How to Tattoo
This is the program that almost didn't happen! I had scheduled a speaker to instruct us on Mehndi and Indian culture 4 months in advance and she cancelled just 2 weeks before the program! After discussing it with a couple teens and my daughter who is willing to try new things, we decided to just tweak the program and do it anyway.
I ordered mehndi kits from www.thehennapeople.com and borrowed all the books I could find in the computer catalog on mehndi and read and experimented on my coworkers! ***Update: I now order all my supplies from www.hennapage.com where there are lots of free downloadable books about henna and all the supplies you would ever need. Check out the glitter tattoos and jewels, very easy to do!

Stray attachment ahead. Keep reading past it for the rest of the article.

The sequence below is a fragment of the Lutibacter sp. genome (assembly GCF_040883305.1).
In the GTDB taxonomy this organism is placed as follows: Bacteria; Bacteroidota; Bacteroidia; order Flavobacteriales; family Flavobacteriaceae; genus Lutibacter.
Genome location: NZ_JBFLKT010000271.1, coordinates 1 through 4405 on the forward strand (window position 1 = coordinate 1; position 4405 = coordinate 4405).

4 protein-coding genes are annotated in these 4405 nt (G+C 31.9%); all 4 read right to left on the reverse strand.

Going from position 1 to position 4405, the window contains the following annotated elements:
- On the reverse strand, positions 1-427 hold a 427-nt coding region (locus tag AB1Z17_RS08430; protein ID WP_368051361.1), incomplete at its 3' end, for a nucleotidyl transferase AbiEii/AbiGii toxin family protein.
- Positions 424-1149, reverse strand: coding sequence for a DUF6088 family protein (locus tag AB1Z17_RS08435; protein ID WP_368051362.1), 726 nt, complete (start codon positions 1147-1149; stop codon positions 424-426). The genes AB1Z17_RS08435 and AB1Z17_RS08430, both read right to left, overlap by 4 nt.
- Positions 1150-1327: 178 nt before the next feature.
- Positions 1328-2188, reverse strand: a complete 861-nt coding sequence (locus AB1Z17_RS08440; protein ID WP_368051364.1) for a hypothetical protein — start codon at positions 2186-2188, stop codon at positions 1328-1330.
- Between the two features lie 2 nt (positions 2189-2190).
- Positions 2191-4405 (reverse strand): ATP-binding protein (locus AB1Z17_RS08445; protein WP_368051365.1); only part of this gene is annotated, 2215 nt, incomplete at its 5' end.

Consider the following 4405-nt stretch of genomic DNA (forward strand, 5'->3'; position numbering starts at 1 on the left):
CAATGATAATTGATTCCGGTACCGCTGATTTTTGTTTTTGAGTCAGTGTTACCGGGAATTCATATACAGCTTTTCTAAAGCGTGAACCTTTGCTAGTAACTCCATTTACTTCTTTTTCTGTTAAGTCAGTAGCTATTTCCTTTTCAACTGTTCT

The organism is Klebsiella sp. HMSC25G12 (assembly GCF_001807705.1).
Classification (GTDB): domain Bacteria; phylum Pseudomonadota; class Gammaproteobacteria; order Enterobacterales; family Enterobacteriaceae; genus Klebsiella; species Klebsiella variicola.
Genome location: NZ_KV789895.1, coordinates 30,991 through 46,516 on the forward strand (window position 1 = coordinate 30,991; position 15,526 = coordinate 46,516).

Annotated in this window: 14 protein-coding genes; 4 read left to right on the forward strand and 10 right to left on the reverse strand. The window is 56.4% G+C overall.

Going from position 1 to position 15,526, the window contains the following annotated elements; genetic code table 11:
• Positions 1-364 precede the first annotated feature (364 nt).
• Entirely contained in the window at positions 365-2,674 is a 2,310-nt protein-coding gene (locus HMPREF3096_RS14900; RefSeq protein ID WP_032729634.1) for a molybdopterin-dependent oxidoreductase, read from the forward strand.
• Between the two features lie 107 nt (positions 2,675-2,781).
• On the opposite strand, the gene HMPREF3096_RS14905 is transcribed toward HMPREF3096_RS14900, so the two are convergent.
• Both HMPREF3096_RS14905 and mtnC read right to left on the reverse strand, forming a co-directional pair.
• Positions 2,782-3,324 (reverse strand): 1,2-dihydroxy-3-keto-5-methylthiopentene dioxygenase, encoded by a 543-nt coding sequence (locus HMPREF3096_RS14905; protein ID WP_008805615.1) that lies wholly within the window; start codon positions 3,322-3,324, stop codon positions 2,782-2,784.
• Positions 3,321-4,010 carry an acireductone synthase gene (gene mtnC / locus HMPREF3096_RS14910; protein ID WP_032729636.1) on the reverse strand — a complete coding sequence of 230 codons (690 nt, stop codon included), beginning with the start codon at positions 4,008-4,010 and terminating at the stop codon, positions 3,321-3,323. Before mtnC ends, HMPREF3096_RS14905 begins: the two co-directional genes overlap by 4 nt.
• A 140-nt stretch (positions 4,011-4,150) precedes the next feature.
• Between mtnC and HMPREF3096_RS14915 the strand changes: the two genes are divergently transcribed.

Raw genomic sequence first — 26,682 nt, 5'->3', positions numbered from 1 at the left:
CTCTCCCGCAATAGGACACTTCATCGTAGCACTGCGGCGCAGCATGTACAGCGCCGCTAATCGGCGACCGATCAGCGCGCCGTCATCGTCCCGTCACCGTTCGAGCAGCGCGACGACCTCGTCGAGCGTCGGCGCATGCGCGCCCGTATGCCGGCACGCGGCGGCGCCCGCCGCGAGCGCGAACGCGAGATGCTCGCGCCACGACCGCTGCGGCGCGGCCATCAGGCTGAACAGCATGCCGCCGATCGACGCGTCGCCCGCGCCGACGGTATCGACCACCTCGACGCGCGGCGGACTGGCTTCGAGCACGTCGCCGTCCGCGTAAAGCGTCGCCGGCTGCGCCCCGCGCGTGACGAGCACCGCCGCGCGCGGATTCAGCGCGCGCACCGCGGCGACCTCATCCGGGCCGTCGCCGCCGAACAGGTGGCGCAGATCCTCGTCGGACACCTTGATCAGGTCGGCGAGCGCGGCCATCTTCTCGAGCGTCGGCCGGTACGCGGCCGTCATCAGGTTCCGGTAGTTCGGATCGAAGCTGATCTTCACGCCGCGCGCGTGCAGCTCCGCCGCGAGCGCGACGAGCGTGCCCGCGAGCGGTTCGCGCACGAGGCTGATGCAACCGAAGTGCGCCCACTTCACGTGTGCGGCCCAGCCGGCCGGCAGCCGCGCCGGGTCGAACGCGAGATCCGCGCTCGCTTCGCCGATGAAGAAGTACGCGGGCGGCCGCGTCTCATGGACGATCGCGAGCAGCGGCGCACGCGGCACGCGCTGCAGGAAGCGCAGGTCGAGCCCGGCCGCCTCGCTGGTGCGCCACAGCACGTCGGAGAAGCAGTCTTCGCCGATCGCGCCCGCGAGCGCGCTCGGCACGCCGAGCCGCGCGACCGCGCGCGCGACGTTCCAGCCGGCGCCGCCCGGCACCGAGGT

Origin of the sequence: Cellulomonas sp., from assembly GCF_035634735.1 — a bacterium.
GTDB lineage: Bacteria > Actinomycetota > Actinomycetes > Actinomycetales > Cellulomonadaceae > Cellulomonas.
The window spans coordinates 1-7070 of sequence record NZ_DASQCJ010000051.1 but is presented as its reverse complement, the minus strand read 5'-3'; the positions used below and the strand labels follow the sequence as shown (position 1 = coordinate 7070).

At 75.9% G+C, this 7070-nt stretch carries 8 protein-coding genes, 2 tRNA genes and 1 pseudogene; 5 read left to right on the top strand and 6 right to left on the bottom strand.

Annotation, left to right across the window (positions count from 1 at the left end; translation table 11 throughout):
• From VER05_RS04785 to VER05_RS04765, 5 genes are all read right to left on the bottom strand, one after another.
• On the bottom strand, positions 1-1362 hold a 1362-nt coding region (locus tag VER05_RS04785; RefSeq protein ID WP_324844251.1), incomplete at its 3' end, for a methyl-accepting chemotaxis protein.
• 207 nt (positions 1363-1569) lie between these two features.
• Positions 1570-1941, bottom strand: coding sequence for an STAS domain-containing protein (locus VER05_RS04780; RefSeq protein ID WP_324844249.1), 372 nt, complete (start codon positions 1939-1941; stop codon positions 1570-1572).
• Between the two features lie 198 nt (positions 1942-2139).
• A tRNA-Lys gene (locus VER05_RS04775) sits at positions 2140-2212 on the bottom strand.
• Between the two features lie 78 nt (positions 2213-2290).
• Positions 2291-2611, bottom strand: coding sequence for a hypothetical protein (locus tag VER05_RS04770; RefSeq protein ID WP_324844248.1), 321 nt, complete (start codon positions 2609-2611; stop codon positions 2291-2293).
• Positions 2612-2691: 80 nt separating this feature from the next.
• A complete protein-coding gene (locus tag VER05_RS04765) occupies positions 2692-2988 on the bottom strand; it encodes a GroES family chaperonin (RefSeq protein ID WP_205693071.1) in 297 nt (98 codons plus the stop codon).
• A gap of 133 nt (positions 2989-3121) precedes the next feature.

The program was a hit! The teens went home with tattoos all over them! They stayed almost three hours and didn't want to stop but parents were standing around waiting at that point. The program was on a Saturday morning at 11 a.m. I made chicken curry for lunch and played India travel videos for atmosphere.
If you are a novice as I was, you will find the kits with the premixed henna paste the easiest to handle and easiest for the kids to use. The kits I ordered came with a tube of paste, a tip and 3 stencils, so even nonartists can make pretty tattoos. My daughter assisted me and purchased the henna powder and mixed her own paste which some of the teens were using later in the program. It can be applied with a paint brush, a tube, toothpicks, fingers, etc.
I collected books with hieroglyphics, Hindi writing, Celtic designs, as well as the traditional Indian mehndi designs for the teens to use for ideas.
lemon/sugar glaze (heat lemon juice in microwave and dissolve equal amount of sugar in it)
©2012 RoseMary Honnold.